Ospreys boss Andrew Hore says they should no longer be regarded as 'Galacticos' following a culture shift after the departure of some big-names.
New Zealanders Jerry Collins and Marty Holah have also departed and Hore says the team will have a fresh mindset going into the new campaign.
"It's [the team atmosphere] changed demonstratively," said Hore.
"I think potentially some of them [departed players] weren't happy because of the fact that we didn't go down a Galacticos route so it wasn't all about them.
"It was about this region and this team. So I feel we're over that hump."
Wales centre Gavin Henson also left last season, but could be on his way back to the Liberty Stadium and Hore was speaking before BBC Sport Wales revealed the player has been in talks about a possible return.
The Ospreys chief operation officer said other big names such as Jonathan Thomas, Ryan Jones and Alun Wyn Jones are there "for the good of the region" as are centre Ashley Beck and back-row recruit from Newport Gwent Dragons Joe Bearman.
New Zealander Hore, Wales' former conditioning coach, also underlined the ethos the Ospreys are trying to develop.
During pre-season the squad played Lyon at an old-fashioned club on the Swiss-French border and the players raised their own funds for a training camp in Cornwall.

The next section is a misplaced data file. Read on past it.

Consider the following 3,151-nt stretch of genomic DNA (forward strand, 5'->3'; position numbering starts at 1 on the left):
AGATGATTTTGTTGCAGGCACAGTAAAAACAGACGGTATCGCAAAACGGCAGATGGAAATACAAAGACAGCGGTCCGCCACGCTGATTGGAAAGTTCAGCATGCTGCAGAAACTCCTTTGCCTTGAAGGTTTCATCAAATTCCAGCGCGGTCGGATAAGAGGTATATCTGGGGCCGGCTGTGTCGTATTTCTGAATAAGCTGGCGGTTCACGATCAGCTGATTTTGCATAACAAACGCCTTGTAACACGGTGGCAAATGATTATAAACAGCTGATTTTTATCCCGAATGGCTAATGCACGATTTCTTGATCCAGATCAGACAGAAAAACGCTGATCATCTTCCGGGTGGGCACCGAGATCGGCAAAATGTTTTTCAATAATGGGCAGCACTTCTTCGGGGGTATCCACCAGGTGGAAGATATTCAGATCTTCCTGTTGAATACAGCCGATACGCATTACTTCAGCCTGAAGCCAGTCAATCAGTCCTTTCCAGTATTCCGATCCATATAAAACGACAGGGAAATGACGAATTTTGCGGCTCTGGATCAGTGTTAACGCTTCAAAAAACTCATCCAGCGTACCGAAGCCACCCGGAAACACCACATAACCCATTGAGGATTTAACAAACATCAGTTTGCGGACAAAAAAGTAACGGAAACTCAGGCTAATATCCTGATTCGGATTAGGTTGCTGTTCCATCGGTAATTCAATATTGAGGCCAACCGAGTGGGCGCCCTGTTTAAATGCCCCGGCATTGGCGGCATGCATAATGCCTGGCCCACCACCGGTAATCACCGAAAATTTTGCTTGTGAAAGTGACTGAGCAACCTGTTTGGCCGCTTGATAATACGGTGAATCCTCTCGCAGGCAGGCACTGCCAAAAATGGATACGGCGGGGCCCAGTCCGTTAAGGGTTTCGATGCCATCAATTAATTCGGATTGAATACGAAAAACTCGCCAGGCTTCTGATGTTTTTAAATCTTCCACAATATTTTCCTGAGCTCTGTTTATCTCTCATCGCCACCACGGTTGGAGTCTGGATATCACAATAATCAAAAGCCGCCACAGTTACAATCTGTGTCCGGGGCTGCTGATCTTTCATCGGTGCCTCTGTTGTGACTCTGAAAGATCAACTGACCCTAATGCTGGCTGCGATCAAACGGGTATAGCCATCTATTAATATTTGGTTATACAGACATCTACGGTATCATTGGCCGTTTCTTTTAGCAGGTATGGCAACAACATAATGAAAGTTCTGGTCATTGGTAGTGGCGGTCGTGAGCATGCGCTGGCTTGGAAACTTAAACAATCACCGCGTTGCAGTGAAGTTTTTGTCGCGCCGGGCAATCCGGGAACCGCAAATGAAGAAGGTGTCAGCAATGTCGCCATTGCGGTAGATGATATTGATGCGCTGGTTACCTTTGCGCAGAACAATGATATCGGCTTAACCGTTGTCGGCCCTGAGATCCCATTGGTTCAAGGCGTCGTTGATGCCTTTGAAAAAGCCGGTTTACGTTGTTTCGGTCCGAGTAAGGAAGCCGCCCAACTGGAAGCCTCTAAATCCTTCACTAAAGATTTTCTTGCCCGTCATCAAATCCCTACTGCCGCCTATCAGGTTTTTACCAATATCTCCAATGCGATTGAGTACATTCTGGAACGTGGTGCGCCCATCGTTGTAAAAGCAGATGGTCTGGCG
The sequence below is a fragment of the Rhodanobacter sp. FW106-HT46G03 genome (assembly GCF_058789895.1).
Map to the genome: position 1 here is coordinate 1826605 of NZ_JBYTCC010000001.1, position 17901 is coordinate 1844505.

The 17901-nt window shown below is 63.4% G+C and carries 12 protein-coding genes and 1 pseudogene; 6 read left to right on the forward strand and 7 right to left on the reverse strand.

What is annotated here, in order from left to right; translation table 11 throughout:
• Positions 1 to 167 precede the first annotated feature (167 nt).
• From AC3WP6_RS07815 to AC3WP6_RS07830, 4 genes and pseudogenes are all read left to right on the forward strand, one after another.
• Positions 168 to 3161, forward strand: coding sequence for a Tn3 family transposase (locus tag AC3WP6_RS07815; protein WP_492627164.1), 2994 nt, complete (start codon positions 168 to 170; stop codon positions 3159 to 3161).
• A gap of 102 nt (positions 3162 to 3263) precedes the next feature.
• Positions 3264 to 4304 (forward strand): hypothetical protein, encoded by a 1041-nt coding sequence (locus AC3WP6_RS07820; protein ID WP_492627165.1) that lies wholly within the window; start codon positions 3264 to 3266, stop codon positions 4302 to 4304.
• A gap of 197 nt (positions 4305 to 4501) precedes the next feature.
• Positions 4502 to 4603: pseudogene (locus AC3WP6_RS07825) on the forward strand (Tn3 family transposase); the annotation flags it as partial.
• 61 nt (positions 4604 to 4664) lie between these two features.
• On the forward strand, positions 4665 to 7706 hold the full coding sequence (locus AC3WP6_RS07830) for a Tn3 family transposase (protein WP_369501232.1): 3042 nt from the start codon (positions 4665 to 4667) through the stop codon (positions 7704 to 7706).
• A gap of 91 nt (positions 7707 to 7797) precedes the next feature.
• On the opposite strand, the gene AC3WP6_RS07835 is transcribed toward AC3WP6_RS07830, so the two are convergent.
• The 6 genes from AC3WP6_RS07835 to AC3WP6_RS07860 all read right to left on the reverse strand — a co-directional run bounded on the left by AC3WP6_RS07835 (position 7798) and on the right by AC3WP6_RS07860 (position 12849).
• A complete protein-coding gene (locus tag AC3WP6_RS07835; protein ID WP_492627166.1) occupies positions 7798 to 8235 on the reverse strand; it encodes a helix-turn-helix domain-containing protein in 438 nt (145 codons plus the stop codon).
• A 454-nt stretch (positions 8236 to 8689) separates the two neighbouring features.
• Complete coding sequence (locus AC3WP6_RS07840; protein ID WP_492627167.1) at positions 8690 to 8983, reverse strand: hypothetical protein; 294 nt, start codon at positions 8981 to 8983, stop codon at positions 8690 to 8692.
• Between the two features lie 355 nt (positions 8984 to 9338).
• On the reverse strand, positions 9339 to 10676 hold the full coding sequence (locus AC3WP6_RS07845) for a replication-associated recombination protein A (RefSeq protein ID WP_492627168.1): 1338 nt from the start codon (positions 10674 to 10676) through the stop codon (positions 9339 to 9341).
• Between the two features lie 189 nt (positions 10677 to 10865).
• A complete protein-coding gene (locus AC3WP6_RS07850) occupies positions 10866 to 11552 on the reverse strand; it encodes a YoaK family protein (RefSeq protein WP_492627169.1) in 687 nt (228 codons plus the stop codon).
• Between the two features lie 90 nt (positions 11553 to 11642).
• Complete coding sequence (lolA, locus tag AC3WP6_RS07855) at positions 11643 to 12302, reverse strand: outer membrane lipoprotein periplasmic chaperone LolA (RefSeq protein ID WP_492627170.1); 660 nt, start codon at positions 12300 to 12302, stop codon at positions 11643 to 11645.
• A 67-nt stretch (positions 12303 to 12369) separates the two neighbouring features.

Hore added: "I'm pleased to say that the Galactico's [description] gone and we're probably more representing where we're from than we ever have and having to run a race night to raise your money to go on your team trip is [an indication of that].
"We're trying to reinstate a lot of the older club values that used to be around and still are at club level.
"Why should we lose it just because players are paid?
"Being a professional is about the way you act, not necessarily what's in your bank account.
"And we've lost that in professional sport, particularly in professional rugby, I think, in Britain and we're trying hard to counter the balance."
Hore says the Ospreys' current squad is selfless, adding: "They're giving of themselves and they're not being selfish so I'm really pleased.
"It's been a quantum step and yes, that will make people uncomfortable if they don't buy into that kind of ethos.
"That's fair enough. There's other clubs that can potentially offer those people what they desire in sport and they should have every right to be happy themselves as well."